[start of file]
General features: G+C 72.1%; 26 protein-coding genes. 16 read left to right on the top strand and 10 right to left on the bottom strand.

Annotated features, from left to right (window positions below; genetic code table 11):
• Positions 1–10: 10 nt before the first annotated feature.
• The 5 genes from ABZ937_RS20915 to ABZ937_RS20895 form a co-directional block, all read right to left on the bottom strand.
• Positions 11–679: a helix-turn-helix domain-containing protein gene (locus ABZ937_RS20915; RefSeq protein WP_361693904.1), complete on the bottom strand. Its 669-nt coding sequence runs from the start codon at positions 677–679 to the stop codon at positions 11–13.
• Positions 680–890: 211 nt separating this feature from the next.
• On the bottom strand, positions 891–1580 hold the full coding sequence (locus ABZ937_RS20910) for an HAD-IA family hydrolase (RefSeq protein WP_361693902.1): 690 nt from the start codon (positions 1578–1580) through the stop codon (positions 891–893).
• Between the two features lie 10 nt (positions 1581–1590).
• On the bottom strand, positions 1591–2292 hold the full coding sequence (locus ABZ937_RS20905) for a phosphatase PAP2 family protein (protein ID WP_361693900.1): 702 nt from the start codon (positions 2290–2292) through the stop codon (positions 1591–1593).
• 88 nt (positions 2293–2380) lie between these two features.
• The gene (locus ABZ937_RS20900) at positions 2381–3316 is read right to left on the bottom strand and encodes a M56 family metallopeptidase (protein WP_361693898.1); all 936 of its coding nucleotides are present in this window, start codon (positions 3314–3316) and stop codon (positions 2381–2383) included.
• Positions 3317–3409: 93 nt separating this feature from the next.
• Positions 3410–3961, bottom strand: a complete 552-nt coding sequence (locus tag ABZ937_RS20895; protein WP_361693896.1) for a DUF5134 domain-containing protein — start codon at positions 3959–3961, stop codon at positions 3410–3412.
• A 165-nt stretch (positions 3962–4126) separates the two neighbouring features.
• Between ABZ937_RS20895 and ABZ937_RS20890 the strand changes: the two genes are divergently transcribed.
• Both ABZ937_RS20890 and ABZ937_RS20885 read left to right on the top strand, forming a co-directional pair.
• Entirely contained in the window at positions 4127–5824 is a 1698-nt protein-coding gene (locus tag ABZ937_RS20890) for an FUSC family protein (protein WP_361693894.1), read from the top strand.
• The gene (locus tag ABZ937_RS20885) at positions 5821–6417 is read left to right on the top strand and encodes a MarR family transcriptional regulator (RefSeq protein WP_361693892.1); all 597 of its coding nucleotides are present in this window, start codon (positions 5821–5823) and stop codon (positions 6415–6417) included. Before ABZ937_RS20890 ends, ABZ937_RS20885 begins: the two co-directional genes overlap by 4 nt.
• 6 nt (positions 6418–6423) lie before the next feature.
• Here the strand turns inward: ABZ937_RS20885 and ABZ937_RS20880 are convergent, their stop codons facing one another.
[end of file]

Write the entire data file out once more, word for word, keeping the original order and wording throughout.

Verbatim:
General features: G+C 72.1%; 26 protein-coding genes. 16 read left to right on the top strand and 10 right to left on the bottom strand.

Annotated features, from left to right (window positions below; genetic code table 11):
• Positions 1–10: 10 nt before the first annotated feature.
• The 5 genes from ABZ937_RS20915 to ABZ937_RS20895 form a co-directional block, all read right to left on the bottom strand.
• Positions 11–679: a helix-turn-helix domain-containing protein gene (locus ABZ937_RS20915; RefSeq protein WP_361693904.1), complete on the bottom strand. Its 669-nt coding sequence runs from the start codon at positions 677–679 to the stop codon at positions 11–13.
• Positions 680–890: 211 nt separating this feature from the next.
• On the bottom strand, positions 891–1580 hold the full coding sequence (locus ABZ937_RS20910) for an HAD-IA family hydrolase (RefSeq protein WP_361693902.1): 690 nt from the start codon (positions 1578–1580) through the stop codon (positions 891–893).
• Between the two features lie 10 nt (positions 1581–1590).
• On the bottom strand, positions 1591–2292 hold the full coding sequence (locus ABZ937_RS20905) for a phosphatase PAP2 family protein (protein ID WP_361693900.1): 702 nt from the start codon (positions 2290–2292) through the stop codon (positions 1591–1593).
• 88 nt (positions 2293–2380) lie between these two features.
• The gene (locus ABZ937_RS20900) at positions 2381–3316 is read right to left on the bottom strand and encodes a M56 family metallopeptidase (protein WP_361693898.1); all 936 of its coding nucleotides are present in this window, start codon (positions 3314–3316) and stop codon (positions 2381–2383) included.
• Positions 3317–3409: 93 nt separating this feature from the next.
• Positions 3410–3961, bottom strand: a complete 552-nt coding sequence (locus tag ABZ937_RS20895; protein WP_361693896.1) for a DUF5134 domain-containing protein — start codon at positions 3959–3961, stop codon at positions 3410–3412.
• A 165-nt stretch (positions 3962–4126) separates the two neighbouring features.
• Between ABZ937_RS20895 and ABZ937_RS20890 the strand changes: the two genes are divergently transcribed.
• Both ABZ937_RS20890 and ABZ937_RS20885 read left to right on the top strand, forming a co-directional pair.
• Entirely contained in the window at positions 4127–5824 is a 1698-nt protein-coding gene (locus tag ABZ937_RS20890) for an FUSC family protein (protein WP_361693894.1), read from the top strand.
• The gene (locus tag ABZ937_RS20885) at positions 5821–6417 is read left to right on the top strand and encodes a MarR family transcriptional regulator (RefSeq protein WP_361693892.1); all 597 of its coding nucleotides are present in this window, start codon (positions 5821–5823) and stop codon (positions 6415–6417) included. Before ABZ937_RS20890 ends, ABZ937_RS20885 begins: the two co-directional genes overlap by 4 nt.
• 6 nt (positions 6418–6423) lie before the next feature.
• Here the strand turns inward: ABZ937_RS20885 and ABZ937_RS20880 are convergent, their stop codons facing one another.